My old friend, the art museum director

I’m dedicating this column in memory of an old friend who passed away five years ago this week — the one I always kidded by telling him he was smart enough to be Jewish…

Edgar Munhall was a brilliant student in my Pittsburgh high school class. I guess I was “brilliant” also at the time, since Eddie and I constantly exchanged class standings — always one or two, then back again. But he was also gifted with the focus that I never had: He was dedicated to all things Frick.

Henry Clay Frick, an iconic Pittsburgher, was one of America’s great industrialists in the mid-19th to early 20th century, and also a great patron of the arts. Eddie grew up in a beautiful residential area called Shadyside, within easy walking distance of the Frick Mansion, which had morphed into an informal museum with an amazing collection of artwork, always open for viewing. Eddie took that walk and saw that collection many, many times as he was growing up, and the lure of Frick became, quite literally, his life’s center, and the determiner of his career.

After our graduation, Eddie and I parted ways for what I assumed would be forever, since I was entering a local university and he was off to study art and art history at Yale. We didn’t see each other again for decades, but when we did, it was a reunion to remember. I was visiting my sister at her New York City home when one day we took a stroll and passed the Frick Museum. Guess who was its director? I had no idea…

While we were in high school and both studying Latin, Eddie had adopted additions to his first and last names: For the love of that ancient language, he added two letters to each, making him “Edgarus Munhallus.” I couldn’t match him on that since my surname already ended, from birth, in “u-s.” But during that museum stop, I asked the receptionist to tell the director that someone wanted to see him — someone who remembered him from when we were studying Latin together and he had adapted a bit of it for his own use. Of course, Eddie had no difficulty figuring out who that was, and came galloping down from his upstairs office for our joyous reunion.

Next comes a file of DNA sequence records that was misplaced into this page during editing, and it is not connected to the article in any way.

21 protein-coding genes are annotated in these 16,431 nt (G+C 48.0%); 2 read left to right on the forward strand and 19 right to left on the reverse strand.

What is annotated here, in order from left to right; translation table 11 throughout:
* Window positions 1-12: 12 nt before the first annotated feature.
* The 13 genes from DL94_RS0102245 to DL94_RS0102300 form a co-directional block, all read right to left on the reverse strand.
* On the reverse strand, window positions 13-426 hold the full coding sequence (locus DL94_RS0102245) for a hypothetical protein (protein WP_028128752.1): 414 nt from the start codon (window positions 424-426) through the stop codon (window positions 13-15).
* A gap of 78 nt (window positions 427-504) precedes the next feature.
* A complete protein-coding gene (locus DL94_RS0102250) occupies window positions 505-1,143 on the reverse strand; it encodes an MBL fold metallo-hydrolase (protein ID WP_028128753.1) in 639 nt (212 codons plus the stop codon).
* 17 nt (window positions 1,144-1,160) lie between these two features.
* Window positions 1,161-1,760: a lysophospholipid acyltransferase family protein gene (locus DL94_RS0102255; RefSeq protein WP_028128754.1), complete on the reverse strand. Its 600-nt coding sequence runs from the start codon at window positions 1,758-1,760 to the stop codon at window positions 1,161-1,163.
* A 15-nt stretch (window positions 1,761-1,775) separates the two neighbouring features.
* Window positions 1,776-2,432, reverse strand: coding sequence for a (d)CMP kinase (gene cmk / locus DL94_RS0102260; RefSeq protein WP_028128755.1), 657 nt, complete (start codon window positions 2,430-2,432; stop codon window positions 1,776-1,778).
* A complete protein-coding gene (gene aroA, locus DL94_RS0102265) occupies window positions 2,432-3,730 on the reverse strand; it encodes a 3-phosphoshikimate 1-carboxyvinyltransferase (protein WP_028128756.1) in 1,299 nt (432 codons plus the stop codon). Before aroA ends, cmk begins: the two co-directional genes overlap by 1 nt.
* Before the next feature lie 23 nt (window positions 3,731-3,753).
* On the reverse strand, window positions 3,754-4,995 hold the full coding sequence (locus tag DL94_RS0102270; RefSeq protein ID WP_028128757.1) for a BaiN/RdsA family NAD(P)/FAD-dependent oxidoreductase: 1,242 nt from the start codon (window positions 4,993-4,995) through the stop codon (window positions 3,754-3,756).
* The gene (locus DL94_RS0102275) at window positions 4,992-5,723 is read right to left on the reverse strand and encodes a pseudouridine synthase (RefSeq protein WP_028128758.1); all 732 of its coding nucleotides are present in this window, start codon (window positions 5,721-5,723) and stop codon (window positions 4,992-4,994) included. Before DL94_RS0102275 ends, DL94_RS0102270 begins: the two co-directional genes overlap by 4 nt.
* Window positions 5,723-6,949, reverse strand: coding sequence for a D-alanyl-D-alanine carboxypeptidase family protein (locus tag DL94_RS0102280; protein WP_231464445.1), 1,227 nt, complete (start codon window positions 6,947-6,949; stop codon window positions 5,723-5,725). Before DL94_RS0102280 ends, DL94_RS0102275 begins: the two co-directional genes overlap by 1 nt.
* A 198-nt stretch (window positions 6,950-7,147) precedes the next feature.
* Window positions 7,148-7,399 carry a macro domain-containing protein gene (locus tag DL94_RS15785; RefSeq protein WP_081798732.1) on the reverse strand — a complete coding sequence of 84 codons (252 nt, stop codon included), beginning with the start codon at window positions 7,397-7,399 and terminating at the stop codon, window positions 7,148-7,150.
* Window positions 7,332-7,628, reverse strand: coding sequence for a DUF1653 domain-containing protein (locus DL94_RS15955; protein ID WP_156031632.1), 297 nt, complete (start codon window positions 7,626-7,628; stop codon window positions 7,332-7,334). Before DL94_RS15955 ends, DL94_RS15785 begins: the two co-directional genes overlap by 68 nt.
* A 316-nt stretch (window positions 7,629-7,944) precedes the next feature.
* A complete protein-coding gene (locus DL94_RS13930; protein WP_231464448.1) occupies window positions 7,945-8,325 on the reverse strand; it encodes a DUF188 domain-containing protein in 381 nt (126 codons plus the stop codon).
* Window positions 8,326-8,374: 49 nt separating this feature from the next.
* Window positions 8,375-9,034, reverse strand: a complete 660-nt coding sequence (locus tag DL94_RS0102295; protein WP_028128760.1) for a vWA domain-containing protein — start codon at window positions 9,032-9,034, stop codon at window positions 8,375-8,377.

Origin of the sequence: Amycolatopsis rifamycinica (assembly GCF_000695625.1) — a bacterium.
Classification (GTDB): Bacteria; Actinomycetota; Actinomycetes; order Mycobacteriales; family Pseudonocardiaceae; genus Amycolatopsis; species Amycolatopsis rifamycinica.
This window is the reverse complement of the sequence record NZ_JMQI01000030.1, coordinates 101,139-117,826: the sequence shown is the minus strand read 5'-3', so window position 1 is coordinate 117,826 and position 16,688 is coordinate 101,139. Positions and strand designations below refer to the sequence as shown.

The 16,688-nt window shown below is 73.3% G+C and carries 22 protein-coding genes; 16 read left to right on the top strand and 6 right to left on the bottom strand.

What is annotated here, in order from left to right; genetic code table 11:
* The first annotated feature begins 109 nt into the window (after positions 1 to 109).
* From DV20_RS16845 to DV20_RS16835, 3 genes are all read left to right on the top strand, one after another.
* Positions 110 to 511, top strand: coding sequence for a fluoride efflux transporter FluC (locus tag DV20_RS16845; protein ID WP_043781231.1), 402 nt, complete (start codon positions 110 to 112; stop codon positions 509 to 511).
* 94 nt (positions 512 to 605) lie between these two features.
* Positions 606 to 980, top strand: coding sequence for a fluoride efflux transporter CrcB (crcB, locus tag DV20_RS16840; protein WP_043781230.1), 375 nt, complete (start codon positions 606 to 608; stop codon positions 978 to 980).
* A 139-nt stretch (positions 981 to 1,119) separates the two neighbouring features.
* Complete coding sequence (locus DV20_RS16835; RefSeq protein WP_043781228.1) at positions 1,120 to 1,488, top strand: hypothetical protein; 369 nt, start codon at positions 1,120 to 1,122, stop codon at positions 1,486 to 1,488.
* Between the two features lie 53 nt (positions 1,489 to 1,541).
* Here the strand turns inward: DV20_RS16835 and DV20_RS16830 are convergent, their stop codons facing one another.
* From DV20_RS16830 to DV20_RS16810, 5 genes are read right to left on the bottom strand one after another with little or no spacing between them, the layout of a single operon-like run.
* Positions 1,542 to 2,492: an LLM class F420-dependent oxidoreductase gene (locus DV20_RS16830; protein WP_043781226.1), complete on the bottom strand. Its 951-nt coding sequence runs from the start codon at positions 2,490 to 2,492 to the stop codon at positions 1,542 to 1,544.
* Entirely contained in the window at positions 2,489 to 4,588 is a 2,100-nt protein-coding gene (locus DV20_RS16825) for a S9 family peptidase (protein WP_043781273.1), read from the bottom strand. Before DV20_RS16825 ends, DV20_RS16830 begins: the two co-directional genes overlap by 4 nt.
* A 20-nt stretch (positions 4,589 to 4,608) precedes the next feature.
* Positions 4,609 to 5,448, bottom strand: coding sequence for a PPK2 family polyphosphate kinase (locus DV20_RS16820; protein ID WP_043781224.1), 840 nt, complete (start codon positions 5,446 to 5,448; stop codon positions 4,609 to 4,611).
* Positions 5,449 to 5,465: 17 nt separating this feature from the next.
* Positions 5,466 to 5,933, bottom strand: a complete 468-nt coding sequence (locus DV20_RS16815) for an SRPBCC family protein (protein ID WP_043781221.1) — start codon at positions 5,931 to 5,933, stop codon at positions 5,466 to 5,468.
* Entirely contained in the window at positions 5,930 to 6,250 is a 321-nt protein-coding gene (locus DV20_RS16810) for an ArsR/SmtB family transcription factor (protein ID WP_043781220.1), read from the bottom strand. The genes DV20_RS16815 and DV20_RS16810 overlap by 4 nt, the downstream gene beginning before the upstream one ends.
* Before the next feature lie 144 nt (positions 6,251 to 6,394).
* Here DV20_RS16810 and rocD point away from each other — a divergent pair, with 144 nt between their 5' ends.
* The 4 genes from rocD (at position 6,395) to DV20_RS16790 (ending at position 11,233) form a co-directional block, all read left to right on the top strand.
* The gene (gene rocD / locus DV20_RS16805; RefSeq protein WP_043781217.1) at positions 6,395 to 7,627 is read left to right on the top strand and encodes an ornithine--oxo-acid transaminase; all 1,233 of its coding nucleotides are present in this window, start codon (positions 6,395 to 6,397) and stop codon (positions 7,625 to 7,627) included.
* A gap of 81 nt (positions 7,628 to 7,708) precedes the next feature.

Years later, he sent me a copy of a big, heavy book he’d written after his retirement. It’s about a very obscure artist called “Greuze the Draftsman.” I have it with me now; I have never read it. But it doesn’t seem so daunting today, and it is very prominent now on a bookcase shelf in my new home, so I’ve added it to the list of books I must read “someday.” In memory of Eddie — I do believe that “someday” may be just around the corner…

P.S.: Whenever I go to Pittsburgh, I pre-dedicate one Sunday morning to take my son and his grandson Lex (my great-grandson, of course!) out for breakfast, after which we spend several hours in Frick Park, where one of the most creative children’s playgrounds in our country is located, built and dedicated to the memory of Henry Clay Frick. I, now the aged grandma, sit on a bench, watch the action and think about Eddie Munhall.

Harriet Gross can be reached at

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